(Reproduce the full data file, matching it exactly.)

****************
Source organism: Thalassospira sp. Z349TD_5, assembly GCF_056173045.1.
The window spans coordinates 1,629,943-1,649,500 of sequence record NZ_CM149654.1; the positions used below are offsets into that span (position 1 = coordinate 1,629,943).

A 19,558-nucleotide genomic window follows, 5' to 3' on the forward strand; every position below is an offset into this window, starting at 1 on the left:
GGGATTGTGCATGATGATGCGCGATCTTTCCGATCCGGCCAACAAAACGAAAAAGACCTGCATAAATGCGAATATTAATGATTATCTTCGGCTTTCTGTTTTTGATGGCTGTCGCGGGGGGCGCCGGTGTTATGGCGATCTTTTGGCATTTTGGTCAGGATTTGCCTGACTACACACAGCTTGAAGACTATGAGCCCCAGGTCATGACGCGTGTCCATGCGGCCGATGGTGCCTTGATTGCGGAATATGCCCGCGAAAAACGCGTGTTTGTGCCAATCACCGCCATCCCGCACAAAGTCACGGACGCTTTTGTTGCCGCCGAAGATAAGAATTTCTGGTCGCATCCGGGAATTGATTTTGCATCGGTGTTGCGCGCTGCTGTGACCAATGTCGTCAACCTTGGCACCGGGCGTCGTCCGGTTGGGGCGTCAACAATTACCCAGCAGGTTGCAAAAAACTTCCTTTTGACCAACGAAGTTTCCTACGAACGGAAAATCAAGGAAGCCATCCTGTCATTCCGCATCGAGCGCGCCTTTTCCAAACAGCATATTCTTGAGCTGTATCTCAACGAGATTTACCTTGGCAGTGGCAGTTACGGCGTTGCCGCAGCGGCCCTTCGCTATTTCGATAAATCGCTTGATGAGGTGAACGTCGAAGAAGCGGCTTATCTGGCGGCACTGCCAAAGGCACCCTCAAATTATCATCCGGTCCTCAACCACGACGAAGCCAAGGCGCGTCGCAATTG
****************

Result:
Source organism: Thalassospira sp. Z349TD_5, assembly GCF_056173045.1.
The window spans coordinates 1,629,943-1,649,500 of sequence record NZ_CM149654.1; the positions used below are offsets into that span (position 1 = coordinate 1,629,943).

A 19,558-nucleotide genomic window follows, 5' to 3' on the forward strand; every position below is an offset into this window, starting at 1 on the left:
GGGATTGTGCATGATGATGCGCGATCTTTCCGATCCGGCCAACAAAACGAAAAAGACCTGCATAAATGCGAATATTAATGATTATCTTCGGCTTTCTGTTTTTGATGGCTGTCGCGGGGGGCGCCGGTGTTATGGCGATCTTTTGGCATTTTGGTCAGGATTTGCCTGACTACACACAGCTTGAAGACTATGAGCCCCAGGTCATGACGCGTGTCCATGCGGCCGATGGTGCCTTGATTGCGGAATATGCCCGCGAAAAACGCGTGTTTGTGCCAATCACCGCCATCCCGCACAAAGTCACGGACGCTTTTGTTGCCGCCGAAGATAAGAATTTCTGGTCGCATCCGGGAATTGATTTTGCATCGGTGTTGCGCGCTGCTGTGACCAATGTCGTCAACCTTGGCACCGGGCGTCGTCCGGTTGGGGCGTCAACAATTACCCAGCAGGTTGCAAAAAACTTCCTTTTGACCAACGAAGTTTCCTACGAACGGAAAATCAAGGAAGCCATCCTGTCATTCCGCATCGAGCGCGCCTTTTCCAAACAGCATATTCTTGAGCTGTATCTCAACGAGATTTACCTTGGCAGTGGCAGTTACGGCGTTGCCGCAGCGGCCCTTCGCTATTTCGATAAATCGCTTGATGAGGTGAACGTCGAAGAAGCGGCTTATCTGGCGGCACTGCCAAAGGCACCCTCAAATTATCATCCGGTCCTCAACCACGACGAAGCCAAGGCGCGTCGCAATTG